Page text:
I’m still bubbling with gratitude that Leslie Kaminoff called to invite me to the Breathing Project for a presentation by Philip Goldberg, author of American Veda.
Phil led us on a delightful sprint (for me down Memory Lane), visiting teachers and books — such as Gospel of Sri Ramakrishna and Autobiography of a Yogi — that had illumined my spiritual yearning when I was just about the age of the rest of the audience.
Two days later, Phil and I traded stories over Eggs Benedict at San Ambroeus in the West Village. By then I’d read enough of American Veda to admire his journalistic perspective. Spirituality and journalism are not an easy mix, and it takes spiritual maturity to give a balanced overview.
That the book is such a comfortable read — both instructive and fun — is a testament to both the writer’s skill and to the truth of what he documents: the extent to which American culture has been affected by Indian spirituality, starting in the 1800s.
Spirituality, science and methodology
American Veda turns again and again to the theme of spirituality and science, a theme of particular interest to Reiki practitioners, yoga enthusiasts, and spiritual seekers who are also critical thinkers. Whereas spirituality and journalism are antithetical, spirituality and science definitely are not.
The Indian spiritual teachers who found a large following in the United States — Swami Vivekananda, Paramanhansa Yogananda, Maharishi Mahesh Yogi, etc. — all reached out to scientists (as does His Holiness the Dalai Lama, originally from Tibet and currently in residence in exile in Dharamasala, India).
Their message is clear: spirituality and science are compatible. (Religion is another matter entirely. Its affinity for science depends on religious dogma and how that dogma is interpreted by a particular sect.)
The Transcendental Meditation (TM) movement set out to quickly make meditation a household word, and succeeded. American Veda outlines and documents the process. This sentence from page 163 is particularly instructive:
He [Maharishi] trained his representatives to make logical presentations in language suitable for their audiences, and he equipped them with a methodical procedure for imparting meditation instructions.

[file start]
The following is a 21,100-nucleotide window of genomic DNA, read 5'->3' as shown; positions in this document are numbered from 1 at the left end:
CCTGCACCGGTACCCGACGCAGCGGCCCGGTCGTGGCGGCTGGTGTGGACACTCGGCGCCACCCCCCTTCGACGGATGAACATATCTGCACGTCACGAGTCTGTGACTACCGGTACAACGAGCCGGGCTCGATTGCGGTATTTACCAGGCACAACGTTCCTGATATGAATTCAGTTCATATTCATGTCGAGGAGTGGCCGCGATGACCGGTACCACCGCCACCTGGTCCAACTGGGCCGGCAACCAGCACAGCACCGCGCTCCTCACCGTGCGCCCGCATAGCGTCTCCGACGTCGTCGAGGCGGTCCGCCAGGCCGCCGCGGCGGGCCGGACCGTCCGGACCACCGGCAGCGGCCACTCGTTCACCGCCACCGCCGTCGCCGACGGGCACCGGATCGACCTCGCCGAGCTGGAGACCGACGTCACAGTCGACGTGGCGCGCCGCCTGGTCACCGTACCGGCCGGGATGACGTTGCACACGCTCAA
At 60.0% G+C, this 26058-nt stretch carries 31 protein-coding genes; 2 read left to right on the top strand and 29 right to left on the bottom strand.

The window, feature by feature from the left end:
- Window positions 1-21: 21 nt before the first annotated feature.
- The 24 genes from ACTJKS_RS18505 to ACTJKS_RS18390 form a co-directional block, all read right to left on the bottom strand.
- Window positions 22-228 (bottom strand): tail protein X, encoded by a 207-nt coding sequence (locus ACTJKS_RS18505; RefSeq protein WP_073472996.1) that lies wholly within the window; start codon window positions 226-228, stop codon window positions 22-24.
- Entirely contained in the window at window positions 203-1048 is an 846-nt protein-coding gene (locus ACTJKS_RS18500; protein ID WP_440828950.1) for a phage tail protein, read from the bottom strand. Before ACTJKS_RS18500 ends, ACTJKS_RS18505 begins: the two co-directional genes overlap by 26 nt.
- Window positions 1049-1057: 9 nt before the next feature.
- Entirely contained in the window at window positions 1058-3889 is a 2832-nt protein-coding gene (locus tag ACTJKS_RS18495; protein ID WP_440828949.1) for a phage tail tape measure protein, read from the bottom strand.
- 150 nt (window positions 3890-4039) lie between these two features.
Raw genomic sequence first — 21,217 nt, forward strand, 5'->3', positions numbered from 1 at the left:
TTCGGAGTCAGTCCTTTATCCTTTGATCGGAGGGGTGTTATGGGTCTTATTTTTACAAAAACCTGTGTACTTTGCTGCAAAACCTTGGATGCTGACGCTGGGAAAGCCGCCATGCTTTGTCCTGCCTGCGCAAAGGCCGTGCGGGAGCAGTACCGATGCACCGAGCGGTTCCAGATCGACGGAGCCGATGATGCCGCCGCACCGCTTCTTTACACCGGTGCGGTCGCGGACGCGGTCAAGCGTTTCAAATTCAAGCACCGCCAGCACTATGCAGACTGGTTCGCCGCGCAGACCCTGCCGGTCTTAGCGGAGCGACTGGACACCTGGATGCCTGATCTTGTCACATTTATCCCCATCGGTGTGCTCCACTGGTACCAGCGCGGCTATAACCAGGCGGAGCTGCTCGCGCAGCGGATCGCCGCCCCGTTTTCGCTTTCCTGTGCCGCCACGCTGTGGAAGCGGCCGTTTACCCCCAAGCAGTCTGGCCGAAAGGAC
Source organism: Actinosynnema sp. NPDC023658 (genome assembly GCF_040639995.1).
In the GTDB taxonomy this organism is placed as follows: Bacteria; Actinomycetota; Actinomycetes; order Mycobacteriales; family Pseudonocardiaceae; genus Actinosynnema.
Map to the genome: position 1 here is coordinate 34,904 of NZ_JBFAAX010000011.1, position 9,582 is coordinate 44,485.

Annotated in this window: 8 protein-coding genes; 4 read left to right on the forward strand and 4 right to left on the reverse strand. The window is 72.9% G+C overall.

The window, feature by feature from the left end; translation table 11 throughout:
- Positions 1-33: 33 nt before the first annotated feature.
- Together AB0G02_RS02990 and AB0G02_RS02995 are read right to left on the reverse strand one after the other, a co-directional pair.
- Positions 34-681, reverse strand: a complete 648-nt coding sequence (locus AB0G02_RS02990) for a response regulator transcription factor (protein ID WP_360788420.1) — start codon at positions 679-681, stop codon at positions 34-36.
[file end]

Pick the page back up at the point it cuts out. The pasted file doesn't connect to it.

Speaking to people in language relevant to them is Communication 101.
It’s not just a matter of eschewing jargon. Relevant language makes connections that have immediate meaning to the listener.
For example, people today often live less-than-joyful, spiritually isolated, stressful lives. Thanks to TM, most of us know that meditation is a simple, non-dogmatic practice to connect more deeply to ourselves and counter the daily onslaught of stress. People are ripe to know that Reiki is another option, and a practice that many find even easier than meditation.
Practice, not just preaching
The passage above continues, noting that methodical instructions ensured that meditation “would be practiced, not just preached.”
Using a method to teach meditation is not unlike imparting a simple protocol that beginning Reiki students can take home and practice with confidence, and practice for life.
It’s true that the Maharishi had celebrities like the Beatles, Mia Farrow, and popular talk show host Merv Griffin to catch the public’s attention.
It’s also true that, thanks to TM, when Reiki practice is presented in a straightforward manner, it is not as far from today’s culture as meditation was when TM came to the US.
And ironically, given the current celebrity obsession and the glut of media that feeds it, what celebrities do today likely has less impact on mass awareness than it did 40 years ago..
We don’t need celebrities to walk the path mapped out by those who have succeeded before us. And the more of us who walk and communicate that path, the more Reiki practice reaches the mainstream public.